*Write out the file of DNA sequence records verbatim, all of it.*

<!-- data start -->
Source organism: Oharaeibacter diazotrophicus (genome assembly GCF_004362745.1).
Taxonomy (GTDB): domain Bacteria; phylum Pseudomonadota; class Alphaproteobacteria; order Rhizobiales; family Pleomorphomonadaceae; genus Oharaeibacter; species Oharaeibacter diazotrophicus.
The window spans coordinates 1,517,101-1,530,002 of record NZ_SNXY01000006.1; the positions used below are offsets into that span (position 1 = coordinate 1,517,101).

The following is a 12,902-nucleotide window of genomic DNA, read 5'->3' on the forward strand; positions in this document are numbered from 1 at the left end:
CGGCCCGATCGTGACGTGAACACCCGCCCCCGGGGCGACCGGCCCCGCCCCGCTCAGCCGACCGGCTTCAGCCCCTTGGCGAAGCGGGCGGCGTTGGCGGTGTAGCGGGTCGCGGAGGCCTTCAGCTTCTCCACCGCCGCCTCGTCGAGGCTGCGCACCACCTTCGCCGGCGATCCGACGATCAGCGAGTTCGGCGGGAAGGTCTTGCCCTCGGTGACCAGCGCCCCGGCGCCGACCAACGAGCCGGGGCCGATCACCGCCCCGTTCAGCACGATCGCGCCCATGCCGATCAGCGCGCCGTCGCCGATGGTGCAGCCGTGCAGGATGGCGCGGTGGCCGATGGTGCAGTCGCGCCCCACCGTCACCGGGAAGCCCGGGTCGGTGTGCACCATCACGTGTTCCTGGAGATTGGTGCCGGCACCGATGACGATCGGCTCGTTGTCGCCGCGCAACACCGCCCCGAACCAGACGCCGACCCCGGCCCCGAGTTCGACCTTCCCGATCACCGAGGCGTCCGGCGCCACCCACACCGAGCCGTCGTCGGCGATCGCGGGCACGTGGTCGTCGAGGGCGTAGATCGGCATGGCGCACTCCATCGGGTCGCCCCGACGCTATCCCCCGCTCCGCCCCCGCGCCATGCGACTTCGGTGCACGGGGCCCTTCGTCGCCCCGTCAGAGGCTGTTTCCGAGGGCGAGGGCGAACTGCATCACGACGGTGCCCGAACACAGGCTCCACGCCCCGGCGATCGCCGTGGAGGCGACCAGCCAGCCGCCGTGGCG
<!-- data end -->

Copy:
Source organism: Oharaeibacter diazotrophicus (genome assembly GCF_004362745.1).
Taxonomy (GTDB): domain Bacteria; phylum Pseudomonadota; class Alphaproteobacteria; order Rhizobiales; family Pleomorphomonadaceae; genus Oharaeibacter; species Oharaeibacter diazotrophicus.
The window spans coordinates 1,517,101-1,530,002 of record NZ_SNXY01000006.1; the positions used below are offsets into that span (position 1 = coordinate 1,517,101).

The following is a 12,902-nucleotide window of genomic DNA, read 5'->3' on the forward strand; positions in this document are numbered from 1 at the left end:
CGGCCCGATCGTGACGTGAACACCCGCCCCCGGGGCGACCGGCCCCGCCCCGCTCAGCCGACCGGCTTCAGCCCCTTGGCGAAGCGGGCGGCGTTGGCGGTGTAGCGGGTCGCGGAGGCCTTCAGCTTCTCCACCGCCGCCTCGTCGAGGCTGCGCACCACCTTCGCCGGCGATCCGACGATCAGCGAGTTCGGCGGGAAGGTCTTGCCCTCGGTGACCAGCGCCCCGGCGCCGACCAACGAGCCGGGGCCGATCACCGCCCCGTTCAGCACGATCGCGCCCATGCCGATCAGCGCGCCGTCGCCGATGGTGCAGCCGTGCAGGATGGCGCGGTGGCCGATGGTGCAGTCGCGCCCCACCGTCACCGGGAAGCCCGGGTCGGTGTGCACCATCACGTGTTCCTGGAGATTGGTGCCGGCACCGATGACGATCGGCTCGTTGTCGCCGCGCAACACCGCCCCGAACCAGACGCCGACCCCGGCCCCGAGTTCGACCTTCCCGATCACCGAGGCGTCCGGCGCCACCCACACCGAGCCGTCGTCGGCGATCGCGGGCACGTGGTCGTCGAGGGCGTAGATCGGCATGGCGCACTCCATCGGGTCGCCCCGACGCTATCCCCCGCTCCGCCCCCGCGCCATGCGACTTCGGTGCACGGGGCCCTTCGTCGCCCCGTCAGAGGCTGTTTCCGAGGGCGAGGGCGAACTGCATCACGACGGTGCCCGAACACAGGCTCCACGCCCCGGCGATCGCCGTGGAGGCGACCAGCCAGCCGCCGTGGCG